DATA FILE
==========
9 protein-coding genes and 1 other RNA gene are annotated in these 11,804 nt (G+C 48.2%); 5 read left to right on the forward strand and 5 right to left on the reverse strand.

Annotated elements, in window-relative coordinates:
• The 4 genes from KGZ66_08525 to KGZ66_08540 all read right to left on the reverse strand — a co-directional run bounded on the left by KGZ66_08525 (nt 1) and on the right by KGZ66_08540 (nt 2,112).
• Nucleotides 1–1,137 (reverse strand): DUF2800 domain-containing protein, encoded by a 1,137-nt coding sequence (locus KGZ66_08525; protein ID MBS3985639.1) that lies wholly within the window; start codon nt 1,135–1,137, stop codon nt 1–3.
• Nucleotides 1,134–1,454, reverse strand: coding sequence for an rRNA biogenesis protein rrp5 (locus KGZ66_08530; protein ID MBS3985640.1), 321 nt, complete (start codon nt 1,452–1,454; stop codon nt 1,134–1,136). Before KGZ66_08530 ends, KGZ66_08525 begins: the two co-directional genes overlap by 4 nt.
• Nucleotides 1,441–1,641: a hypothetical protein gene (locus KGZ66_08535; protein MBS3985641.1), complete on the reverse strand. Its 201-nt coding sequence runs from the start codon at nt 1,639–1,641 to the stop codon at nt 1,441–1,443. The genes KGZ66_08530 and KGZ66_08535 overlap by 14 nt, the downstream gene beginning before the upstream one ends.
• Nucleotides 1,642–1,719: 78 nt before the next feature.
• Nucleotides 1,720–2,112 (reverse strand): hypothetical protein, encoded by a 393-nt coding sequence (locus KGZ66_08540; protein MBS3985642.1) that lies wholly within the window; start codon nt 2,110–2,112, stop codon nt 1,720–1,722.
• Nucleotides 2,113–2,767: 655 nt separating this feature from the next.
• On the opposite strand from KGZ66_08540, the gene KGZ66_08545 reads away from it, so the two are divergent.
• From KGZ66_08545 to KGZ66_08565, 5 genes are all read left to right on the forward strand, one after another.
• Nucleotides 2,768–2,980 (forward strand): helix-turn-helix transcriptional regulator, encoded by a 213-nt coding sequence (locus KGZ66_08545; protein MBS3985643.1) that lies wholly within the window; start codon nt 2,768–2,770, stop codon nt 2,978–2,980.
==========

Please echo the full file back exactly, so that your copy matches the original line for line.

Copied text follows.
9 protein-coding genes and 1 other RNA gene are annotated in these 11,804 nt (G+C 48.2%); 5 read left to right on the forward strand and 5 right to left on the reverse strand.

Annotated elements, in window-relative coordinates:
• The 4 genes from KGZ66_08525 to KGZ66_08540 all read right to left on the reverse strand — a co-directional run bounded on the left by KGZ66_08525 (nt 1) and on the right by KGZ66_08540 (nt 2,112).
• Nucleotides 1–1,137 (reverse strand): DUF2800 domain-containing protein, encoded by a 1,137-nt coding sequence (locus KGZ66_08525; protein ID MBS3985639.1) that lies wholly within the window; start codon nt 1,135–1,137, stop codon nt 1–3.
• Nucleotides 1,134–1,454, reverse strand: coding sequence for an rRNA biogenesis protein rrp5 (locus KGZ66_08530; protein ID MBS3985640.1), 321 nt, complete (start codon nt 1,452–1,454; stop codon nt 1,134–1,136). Before KGZ66_08530 ends, KGZ66_08525 begins: the two co-directional genes overlap by 4 nt.
• Nucleotides 1,441–1,641: a hypothetical protein gene (locus KGZ66_08535; protein MBS3985641.1), complete on the reverse strand. Its 201-nt coding sequence runs from the start codon at nt 1,639–1,641 to the stop codon at nt 1,441–1,443. The genes KGZ66_08530 and KGZ66_08535 overlap by 14 nt, the downstream gene beginning before the upstream one ends.
• Nucleotides 1,642–1,719: 78 nt before the next feature.
• Nucleotides 1,720–2,112 (reverse strand): hypothetical protein, encoded by a 393-nt coding sequence (locus KGZ66_08540; protein MBS3985642.1) that lies wholly within the window; start codon nt 2,110–2,112, stop codon nt 1,720–1,722.
• Nucleotides 2,113–2,767: 655 nt separating this feature from the next.
• On the opposite strand from KGZ66_08540, the gene KGZ66_08545 reads away from it, so the two are divergent.
• From KGZ66_08545 to KGZ66_08565, 5 genes are all read left to right on the forward strand, one after another.
• Nucleotides 2,768–2,980 (forward strand): helix-turn-helix transcriptional regulator, encoded by a 213-nt coding sequence (locus KGZ66_08545; protein MBS3985643.1) that lies wholly within the window; start codon nt 2,768–2,770, stop codon nt 2,978–2,980.